When we knew that a tunnel was approaching one of the old surface holes we would issue a danger notice. The old drill hole surveying techniques were pretty inaccurate, so we could only estimate the hole’s position roughly to somewhere in a circle with a radius of about 100 metres. The drill/blast crews would take extra safety precautions as they got closer. This time, when the crew hit the hole, the enormous water pressure spat the steel drill rods out of the hole, and the 85 kilogram drill machine went with them, about 50-60 metres down the tunnel. Luckily no one was hurt but there was lot of mangled steel.

On another occasion the drill crew wasn’t so lucky and it was the only time in my career that I experienced the visceral shock of a fatal accident.

One afternoon, after wrapping up my routine work in the office, the phone rang. It was the production manager at Vaal Reefs #2 shaft where I was the responsible mine geologist. He muttered something about an accident with one of my drill machines and told me to get over to the shaft PDQ. I jumped in my 1976 Volkswagen Bug and drove to the shaft as fast as I could.

I got there just as the main lift arrived at surface from 7,500 feet (2,286 metres) down. A rescue crew was bringing out a stretcher with a man strapped to it. One of the rescue team was holding a saline drip plugged into the man’s arm. The man was looking around himself, conscious but obviously in shock. As I watched he was loaded onto an ambulance and driven away to the mine hospital. He died on the way there.

The victim was part of one of my underground production drilling crews. They’d been drilling a hole, about 70 metres upwards at an angle of about 15 degrees off vertical. The type of drill machine we were using had a hollow diamond-encrusted bit that cut 3.5-centimeter-thick core samples for the geologist to examine. It was a robust, simple machine but they did tend to break down from time to time.

The machine had suffered a minor mechanical failure, so the drillers shut it off and pulled the drill rods out of the hole to allow them to repair the machine. The crew started to repair the machine immediately beneath the hole that they’d been drilling. What the crew didn’t know (and could not have known) was that a 1 metre length of core was left hanging at the top of the hole when the drill rods were removed. As the men worked to repair the machine, the core broke free and barreled down the 200 foot (61 metre) long hole. The rock was hard, glassy quartzite and it had broken off at a very shallow angle to the drillhole axis, creating a knife-like point on the end of the piece of core.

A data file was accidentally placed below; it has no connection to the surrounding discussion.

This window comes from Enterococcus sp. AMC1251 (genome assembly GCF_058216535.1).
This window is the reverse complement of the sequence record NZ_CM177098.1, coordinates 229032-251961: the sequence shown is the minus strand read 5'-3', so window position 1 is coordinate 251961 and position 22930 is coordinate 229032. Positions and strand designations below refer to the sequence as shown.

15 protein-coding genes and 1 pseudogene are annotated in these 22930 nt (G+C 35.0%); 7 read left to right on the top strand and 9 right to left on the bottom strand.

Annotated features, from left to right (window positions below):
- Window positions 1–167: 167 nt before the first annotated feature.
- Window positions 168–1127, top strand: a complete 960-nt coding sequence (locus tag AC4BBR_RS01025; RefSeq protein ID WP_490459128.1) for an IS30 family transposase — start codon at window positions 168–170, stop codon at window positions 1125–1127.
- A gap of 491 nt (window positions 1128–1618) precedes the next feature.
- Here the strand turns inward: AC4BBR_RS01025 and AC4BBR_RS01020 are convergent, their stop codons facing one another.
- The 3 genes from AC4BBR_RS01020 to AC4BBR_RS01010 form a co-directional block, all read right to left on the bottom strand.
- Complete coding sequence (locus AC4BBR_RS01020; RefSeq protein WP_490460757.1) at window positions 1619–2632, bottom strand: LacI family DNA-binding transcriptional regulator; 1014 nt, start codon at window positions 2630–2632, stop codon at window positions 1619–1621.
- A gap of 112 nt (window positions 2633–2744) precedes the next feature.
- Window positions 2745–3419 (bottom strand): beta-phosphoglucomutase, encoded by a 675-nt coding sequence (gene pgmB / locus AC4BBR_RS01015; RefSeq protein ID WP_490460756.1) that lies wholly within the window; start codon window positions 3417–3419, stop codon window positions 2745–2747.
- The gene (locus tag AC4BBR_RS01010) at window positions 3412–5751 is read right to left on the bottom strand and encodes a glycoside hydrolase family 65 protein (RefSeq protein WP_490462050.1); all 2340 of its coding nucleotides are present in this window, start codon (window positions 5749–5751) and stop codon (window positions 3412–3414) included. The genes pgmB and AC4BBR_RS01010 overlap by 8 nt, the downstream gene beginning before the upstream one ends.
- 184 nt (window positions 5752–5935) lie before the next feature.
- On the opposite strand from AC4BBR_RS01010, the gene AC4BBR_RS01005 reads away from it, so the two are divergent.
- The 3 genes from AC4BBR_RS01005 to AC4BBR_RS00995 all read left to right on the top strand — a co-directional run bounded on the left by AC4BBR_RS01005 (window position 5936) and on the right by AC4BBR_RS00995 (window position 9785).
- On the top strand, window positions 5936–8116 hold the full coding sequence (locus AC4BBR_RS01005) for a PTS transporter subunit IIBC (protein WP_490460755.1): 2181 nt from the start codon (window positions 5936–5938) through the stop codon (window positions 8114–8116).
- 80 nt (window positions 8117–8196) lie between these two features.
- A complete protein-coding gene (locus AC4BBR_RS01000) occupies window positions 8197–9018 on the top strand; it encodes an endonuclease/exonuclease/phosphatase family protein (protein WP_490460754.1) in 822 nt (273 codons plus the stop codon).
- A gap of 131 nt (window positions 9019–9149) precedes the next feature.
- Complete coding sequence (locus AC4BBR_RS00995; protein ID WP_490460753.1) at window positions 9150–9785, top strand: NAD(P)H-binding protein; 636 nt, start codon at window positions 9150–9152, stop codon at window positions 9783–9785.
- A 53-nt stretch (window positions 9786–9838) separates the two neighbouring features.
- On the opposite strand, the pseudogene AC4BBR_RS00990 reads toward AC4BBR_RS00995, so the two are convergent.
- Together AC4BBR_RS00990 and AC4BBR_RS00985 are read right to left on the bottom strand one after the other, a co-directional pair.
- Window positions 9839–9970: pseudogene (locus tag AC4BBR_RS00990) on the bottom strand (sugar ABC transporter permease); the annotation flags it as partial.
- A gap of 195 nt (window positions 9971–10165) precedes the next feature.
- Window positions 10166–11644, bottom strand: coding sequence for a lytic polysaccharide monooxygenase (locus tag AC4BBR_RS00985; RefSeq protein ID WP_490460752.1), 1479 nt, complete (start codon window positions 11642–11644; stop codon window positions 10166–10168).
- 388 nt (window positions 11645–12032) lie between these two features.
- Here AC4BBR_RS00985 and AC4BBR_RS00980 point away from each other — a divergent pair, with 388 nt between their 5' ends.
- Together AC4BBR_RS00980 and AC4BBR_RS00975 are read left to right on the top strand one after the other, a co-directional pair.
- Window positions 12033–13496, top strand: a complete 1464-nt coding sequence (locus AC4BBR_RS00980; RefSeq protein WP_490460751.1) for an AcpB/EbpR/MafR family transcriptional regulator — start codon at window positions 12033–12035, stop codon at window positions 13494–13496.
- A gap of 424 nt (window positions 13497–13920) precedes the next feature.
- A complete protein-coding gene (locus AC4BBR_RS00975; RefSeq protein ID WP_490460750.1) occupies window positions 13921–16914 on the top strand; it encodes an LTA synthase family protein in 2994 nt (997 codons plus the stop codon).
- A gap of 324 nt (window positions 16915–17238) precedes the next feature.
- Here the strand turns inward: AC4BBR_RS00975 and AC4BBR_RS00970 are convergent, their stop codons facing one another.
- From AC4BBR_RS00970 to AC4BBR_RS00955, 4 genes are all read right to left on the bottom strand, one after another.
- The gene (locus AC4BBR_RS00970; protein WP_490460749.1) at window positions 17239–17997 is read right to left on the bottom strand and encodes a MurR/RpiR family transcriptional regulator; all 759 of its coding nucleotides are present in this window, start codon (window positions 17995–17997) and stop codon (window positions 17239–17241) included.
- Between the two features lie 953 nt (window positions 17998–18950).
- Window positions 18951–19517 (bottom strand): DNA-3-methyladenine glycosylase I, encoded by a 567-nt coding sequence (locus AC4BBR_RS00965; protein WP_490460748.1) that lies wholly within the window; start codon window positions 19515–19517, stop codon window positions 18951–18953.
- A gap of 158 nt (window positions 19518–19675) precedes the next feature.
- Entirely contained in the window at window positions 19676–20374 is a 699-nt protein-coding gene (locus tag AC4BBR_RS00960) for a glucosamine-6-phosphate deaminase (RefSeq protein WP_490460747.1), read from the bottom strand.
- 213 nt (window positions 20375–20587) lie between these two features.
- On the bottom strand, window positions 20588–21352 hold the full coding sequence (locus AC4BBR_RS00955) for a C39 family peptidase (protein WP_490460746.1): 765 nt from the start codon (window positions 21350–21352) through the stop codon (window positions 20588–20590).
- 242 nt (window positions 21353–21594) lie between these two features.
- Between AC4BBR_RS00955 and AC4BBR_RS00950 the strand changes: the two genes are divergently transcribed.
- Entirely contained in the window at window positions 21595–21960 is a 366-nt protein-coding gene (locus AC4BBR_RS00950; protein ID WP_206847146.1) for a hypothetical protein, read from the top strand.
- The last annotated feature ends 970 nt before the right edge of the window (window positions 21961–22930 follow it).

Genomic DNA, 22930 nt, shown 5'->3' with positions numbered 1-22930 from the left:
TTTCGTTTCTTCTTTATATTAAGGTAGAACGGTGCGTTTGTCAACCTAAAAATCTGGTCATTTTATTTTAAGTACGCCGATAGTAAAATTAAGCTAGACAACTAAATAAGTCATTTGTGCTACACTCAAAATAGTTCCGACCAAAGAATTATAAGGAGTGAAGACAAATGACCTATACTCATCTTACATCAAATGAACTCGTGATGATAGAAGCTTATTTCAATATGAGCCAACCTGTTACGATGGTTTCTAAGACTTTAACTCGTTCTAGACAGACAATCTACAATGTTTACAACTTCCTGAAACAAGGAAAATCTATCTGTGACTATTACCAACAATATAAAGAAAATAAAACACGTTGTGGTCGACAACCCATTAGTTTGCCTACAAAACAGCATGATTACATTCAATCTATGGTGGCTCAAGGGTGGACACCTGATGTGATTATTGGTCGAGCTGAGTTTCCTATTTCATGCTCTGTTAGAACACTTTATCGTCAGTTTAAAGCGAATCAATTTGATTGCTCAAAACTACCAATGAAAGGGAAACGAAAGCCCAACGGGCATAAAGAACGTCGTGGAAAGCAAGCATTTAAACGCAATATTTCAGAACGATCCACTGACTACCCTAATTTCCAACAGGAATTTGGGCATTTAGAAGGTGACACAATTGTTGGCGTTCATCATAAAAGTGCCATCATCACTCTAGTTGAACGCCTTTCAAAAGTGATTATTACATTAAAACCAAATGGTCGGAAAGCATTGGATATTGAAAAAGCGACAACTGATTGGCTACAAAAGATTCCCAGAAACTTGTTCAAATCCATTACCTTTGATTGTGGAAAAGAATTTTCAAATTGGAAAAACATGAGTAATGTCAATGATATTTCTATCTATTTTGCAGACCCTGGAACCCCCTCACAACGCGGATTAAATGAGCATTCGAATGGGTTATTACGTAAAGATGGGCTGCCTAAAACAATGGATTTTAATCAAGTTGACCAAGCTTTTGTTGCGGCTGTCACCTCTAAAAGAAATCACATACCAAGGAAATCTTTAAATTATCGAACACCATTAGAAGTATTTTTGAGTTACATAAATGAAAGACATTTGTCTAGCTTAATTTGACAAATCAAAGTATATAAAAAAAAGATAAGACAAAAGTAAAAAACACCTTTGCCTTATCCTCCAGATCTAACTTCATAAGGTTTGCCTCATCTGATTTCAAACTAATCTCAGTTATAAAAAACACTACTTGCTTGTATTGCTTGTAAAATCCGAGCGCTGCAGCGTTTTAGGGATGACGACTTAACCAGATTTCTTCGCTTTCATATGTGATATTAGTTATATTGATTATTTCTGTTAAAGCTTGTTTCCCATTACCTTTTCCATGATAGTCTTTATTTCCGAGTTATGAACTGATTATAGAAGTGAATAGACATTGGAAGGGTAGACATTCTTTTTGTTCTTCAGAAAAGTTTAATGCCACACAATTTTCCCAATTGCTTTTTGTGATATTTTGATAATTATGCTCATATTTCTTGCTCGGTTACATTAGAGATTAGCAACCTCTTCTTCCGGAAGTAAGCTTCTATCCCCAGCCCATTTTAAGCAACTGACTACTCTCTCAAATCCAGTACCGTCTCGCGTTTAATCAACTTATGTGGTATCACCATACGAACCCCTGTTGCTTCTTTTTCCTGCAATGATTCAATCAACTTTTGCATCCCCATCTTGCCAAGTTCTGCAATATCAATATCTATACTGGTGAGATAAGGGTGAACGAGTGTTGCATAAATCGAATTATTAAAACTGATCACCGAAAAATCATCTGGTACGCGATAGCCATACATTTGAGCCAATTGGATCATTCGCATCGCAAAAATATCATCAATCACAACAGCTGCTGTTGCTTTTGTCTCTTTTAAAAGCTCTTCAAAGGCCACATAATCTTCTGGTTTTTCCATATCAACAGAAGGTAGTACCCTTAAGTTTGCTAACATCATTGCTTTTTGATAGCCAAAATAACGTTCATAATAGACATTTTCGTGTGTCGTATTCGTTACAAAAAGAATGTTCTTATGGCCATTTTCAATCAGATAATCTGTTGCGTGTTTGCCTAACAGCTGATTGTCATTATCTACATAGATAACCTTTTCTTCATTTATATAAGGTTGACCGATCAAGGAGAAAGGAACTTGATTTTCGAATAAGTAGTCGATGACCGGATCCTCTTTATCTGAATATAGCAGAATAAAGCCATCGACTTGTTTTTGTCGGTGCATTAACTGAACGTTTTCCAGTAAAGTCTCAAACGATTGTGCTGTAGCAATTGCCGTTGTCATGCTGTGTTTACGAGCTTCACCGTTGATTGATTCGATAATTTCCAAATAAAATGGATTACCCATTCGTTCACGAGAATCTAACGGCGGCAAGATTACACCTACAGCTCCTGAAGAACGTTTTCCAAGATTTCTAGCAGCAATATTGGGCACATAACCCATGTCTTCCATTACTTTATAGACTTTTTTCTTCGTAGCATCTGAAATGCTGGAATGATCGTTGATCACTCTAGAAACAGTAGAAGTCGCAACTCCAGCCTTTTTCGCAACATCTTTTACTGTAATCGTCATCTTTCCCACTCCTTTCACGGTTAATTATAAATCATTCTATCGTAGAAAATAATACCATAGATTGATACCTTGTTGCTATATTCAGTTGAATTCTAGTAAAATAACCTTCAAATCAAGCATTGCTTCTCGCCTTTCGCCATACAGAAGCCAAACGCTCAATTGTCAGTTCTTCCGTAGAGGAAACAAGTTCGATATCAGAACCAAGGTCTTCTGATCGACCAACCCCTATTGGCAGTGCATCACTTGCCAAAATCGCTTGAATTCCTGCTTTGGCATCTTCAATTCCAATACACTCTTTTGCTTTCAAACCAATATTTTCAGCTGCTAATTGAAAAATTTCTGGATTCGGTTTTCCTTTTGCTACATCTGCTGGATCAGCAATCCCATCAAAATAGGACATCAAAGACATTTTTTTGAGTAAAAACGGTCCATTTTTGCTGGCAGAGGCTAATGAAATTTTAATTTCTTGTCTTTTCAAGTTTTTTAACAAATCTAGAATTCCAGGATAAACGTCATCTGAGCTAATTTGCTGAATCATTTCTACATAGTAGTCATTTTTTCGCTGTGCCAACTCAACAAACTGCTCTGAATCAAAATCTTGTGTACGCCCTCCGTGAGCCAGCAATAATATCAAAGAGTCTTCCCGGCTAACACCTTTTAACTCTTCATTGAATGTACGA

One man was working directly under the hole. He was bending over the dismantled drill machine when the core shot out of the hole. It went completely through his upper back and out through his chest, fatally injuring him.

I was 23 years old when the accident happened and loved mining. I still do. The smells, the sounds, being surrounded by fresh rock, all of it.

Ralph Rushton in Balochistan, Pakistan in 1996. Courtesy: Ralph Rushton.

Ralph Rushton in Balochistan, Pakistan in 1996. Courtesy: Ralph Rushton.

But as I approached my third year working underground, I was seeing more and more close shaves; incidents that served only to reinforce that if I stayed working there long enough, something nasty would happen to me eventually.

It was about that time when I made the incredibly sensible decision to leave the mine at the end of my contract and go back to university to study for a post-graduate degree.

I’ve never regretted it.


1 Comment on "Odds ‘n’ Sods: Drilling isn’t for the faint of heart"

  1. Ralph. An interesting article and nice to see your name in print

    Ed Yarrow